Every year, we ask our five Emerging Voices Fellows to answer the question, "What does Freedom to Write mean to you?" Over the next five weeks, each of our Fellows will talk about the role that freedom of expression, the keystone of PEN Center USA's mission, has played in their lives as writers, readers, and literary citizens.
For me, it started in 1984 at my local library book sale. For $5, I was given a brown paper grocery bag. I was told I could fill it with as many books as would fit. I was 12 years old and I was not a reader. I don’t know what I was doing there, who brought me, or where I got the five bucks. But like any good young consumer, I had a bag and goddammit if it wasn’t gonna get filled.
The only author I recognized was Stephen King. I’d seen the VHS tapes at the video store so I sought out those paperbacks. Carrie and Salem’s Lot, Firestarter, Cujo, The Dead Zone, Gerald’s Game, The Graveyard Shift. I threw in some Anne Rice and Dune too, just because I was greedy and had room left in my bag.
I don’t know when I sat down to read. I was a lonely kid. I didn’t often have much to do, so it could have been right away or weeks later. What I remember is the first book. It was Pet Sematary. It scared the shit out of me. Even though I didn’t sleep well for nights, I read another, and then another. I was hooked.
These books were an escape, a surrogate for real life. As scary as the people and monsters in King's novels were, for a shy and anxious kid like me, the real world was scarier.
There’s nothing like a book. Its value is unique, a prolonged experience of engagement with the imagination. Those ratty paperbacks weren’t just an escape. There was something tying those stories together—underdogs and victims rising up and embracing their power, loyal friends banding together to face a great and terrible evil. Scared people doing things they were scared to do.
It's not that I was transformed into these characters. I wasn’t suddenly able to stand up to bullies or to face the dark corners of my repressed past. I didn’t become brave, smart, and good, but maybe over time, a little braver, a little smarter, a little better. Each step, taking place as part of a long conversation with Mr. King’s universe, his understandings and his beliefs, his ethics and his dreams. His questions: Can good defeat evil? What does it mean to be a friend? Is there bravery in the face of horror? Am I brave like this? Why am I not? It was a years-long conversation in my head. A dozen books. In the end, I didn’t find a definitive answer, but I kept close King’s world of weirdos and the horrible horrors they’re confronted with.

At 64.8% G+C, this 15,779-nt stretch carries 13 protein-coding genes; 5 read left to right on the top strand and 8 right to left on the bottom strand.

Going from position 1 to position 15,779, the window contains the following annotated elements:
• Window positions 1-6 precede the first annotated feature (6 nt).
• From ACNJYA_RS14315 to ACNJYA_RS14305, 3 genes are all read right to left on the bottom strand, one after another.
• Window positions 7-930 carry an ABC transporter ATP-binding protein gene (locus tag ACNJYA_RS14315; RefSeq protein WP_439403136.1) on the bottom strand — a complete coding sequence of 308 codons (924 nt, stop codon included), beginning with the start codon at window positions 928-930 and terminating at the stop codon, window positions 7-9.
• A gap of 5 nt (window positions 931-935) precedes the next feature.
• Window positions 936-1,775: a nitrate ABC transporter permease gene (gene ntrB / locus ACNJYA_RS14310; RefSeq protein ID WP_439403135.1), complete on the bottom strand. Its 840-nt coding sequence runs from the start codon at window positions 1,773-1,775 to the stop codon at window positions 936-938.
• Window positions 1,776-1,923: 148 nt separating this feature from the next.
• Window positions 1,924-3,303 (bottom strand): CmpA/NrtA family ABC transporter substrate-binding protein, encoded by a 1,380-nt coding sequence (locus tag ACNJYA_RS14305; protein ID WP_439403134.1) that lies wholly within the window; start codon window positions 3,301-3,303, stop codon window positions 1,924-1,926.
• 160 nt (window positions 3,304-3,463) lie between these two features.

Thirty some years later, I’m thinking again about writing in these same terms. I fear the world is stuck in a tiny-but-overblown conversation of headlines and misquotes. Other types of media—film and television, music and social media—are great but can’t always mediate this smallness. But writing—and by this I mostly mean books—resists the lowest common denominator. In writing, there’s time for a back-and-forth conversation that lasts for days or weeks or years. A lifetime, or generations, instead of the few minutes or seconds of engagement that comes from other forms of media. I like to believe this is because, when you read a book, the totality of that experience is taken into you, into your mind, your imagination, your heart. There’s nothing like a book.
Today, as much as ever, we need to protect and foster this engagement. Dystopic ideas of controlling communication are on the rise, achieved by very small and easily disseminated chunks of misdirections, manipulations, and outright lies, things that trigger our primitive brain structures, our reactive fight-or-flight amygdala. We need something slower and more thoughtful, more evolved and more human, something that might still trigger the amygdala but that has also warmed up the frontal lobe. We need books to be written that engage our imaginations for a good long while, to make us sit with stuff, to think about it. Understand it. Argue with it. Be delighted by it. Angered by it. Saddened by it. Inspired by it.
Peter H.Z. Hsu was born in Taipei, Taiwan, and raised in the San Gabriel Valley. He attended the University of California, Los Angeles, where he received a bachelor’s degree in English literature, and California State University, Los Angeles, where he earned a master’s degree in psychology. His fiction debuted in March 2016 in The Margins and is included in the Fall 2016 issue of Pinball. Peter is currently working on a short story collection.